Home World U.S. News Michael Brown shooting: Barack Obama asks Congress to fund body cameras for...

Michael Brown shooting: Barack Obama asks Congress to fund body cameras for police

0

President Barack Obama has asked Congress to approve $263 million to improve police training, pay for body cameras and restore trust in policing.

Barack Obama asked Congress for the funds after a week of nationwide protests over perceived policing injustices.

Ferguson in Missouri was rocked by riots after a grand jury decided not to charge a white police officer in the fatal shooting of an unarmed black man.

Protests spread across the US and a mass walkout was held on December 1.

Students and workers held a lunchtime protest in several cities to highlight the issue.

“This is not a problem just of Ferguson, Missouri. This is a national problem, “ Barack Obama said.

The president spoke after a day of meetings with mayors, civil rights leaders and law enforcement officials at the White House.Barack Obama asks for police body camera

They discussed a program that currently provides redundant US military tactical gear to local police departments, free of charge.

Barack Obama said he has asked federal agencies for recommendations to ensure the program is not building a “militarized culture” in domestic police forces.

Police in Ferguson, Missouri, were criticized for being heavy-handed in dealing with protests sparked by the shooting of Michael Brown in August.

The funds requested by Barack Obama would be spread over three years and some of the money will go towards purchasing 50,000 body cameras for police officers as well as resources to reform law enforcement departments.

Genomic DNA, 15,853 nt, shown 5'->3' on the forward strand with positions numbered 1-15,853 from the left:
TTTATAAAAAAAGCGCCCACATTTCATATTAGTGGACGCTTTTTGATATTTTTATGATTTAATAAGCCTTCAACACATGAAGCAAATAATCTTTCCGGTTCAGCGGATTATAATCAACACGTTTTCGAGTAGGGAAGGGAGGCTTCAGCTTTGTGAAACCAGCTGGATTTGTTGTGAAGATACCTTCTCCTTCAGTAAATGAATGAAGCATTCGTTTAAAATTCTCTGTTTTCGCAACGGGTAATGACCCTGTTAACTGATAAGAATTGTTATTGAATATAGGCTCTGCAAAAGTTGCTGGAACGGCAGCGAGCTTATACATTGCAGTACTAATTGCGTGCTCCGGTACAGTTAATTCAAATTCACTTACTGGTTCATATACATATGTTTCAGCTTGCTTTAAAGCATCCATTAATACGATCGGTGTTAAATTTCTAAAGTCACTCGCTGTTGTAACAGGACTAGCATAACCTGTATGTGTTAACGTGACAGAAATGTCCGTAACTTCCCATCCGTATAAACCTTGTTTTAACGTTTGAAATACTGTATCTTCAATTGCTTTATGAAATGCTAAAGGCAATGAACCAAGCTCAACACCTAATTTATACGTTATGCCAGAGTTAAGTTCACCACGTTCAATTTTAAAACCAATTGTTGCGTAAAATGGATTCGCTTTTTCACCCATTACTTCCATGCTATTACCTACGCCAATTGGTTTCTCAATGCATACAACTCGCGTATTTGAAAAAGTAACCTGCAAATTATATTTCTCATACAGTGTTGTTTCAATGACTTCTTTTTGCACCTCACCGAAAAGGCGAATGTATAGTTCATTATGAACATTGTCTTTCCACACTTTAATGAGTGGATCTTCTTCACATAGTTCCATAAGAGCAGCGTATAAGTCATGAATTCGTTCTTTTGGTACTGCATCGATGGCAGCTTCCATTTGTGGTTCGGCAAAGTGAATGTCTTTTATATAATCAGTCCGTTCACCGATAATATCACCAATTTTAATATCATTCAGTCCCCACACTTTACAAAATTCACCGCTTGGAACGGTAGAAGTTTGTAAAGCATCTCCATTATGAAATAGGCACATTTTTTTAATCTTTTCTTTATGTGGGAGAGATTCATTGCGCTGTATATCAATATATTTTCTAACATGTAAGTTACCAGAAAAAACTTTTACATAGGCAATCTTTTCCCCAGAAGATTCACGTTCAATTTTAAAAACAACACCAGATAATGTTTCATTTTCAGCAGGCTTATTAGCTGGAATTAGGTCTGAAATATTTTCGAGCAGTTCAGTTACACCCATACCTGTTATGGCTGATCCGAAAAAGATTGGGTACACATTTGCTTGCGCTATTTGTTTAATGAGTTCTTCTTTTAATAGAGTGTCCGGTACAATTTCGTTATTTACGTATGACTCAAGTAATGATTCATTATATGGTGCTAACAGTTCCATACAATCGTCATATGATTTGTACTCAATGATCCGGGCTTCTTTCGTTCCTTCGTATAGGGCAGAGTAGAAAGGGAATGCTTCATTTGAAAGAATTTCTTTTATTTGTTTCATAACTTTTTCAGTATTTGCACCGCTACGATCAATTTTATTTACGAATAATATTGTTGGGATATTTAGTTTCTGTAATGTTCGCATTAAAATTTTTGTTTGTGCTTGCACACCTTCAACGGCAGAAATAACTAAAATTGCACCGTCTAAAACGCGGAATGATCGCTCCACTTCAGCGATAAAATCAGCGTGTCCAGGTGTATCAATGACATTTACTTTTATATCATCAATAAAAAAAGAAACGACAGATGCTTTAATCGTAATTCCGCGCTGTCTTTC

Body cameras can provide evidence of encounters between police and civilians, particularly in disputed cases such as the Ferguson shooting.

The president said the stories of discrimination that young people had told him at the White House on December 1 “violate my belief about what America can do”.

Barack Obama also unveiled a taskforce on modern policing, to be chaired by Philadelphia police commissioner Charles Ramsey.

Also on Monday, a commission tasked with making recommendations on issues stemming from the fatal shooting has convened in Ferguson.

The 16-member panel, stood up by Missouri Governor Jay Nixon, will consider changes in areas including public interaction with law enforcement and community stability.

The officer who shot Michael Brown in Ferguson, Darren Wilson, resigned from the force over the weekend.

The decision not to charge Darren Wilson days earlier triggered a nationwide debate over relations between black communities and law enforcement.

The policeman said he had feared for his life.

Michael Brown’s supporters said the teenager was attempting to surrender when he was shot. Some witnesses said the 18-year-old, who was unarmed, had his hands up.

[youtube o6DaIYON5Po 650]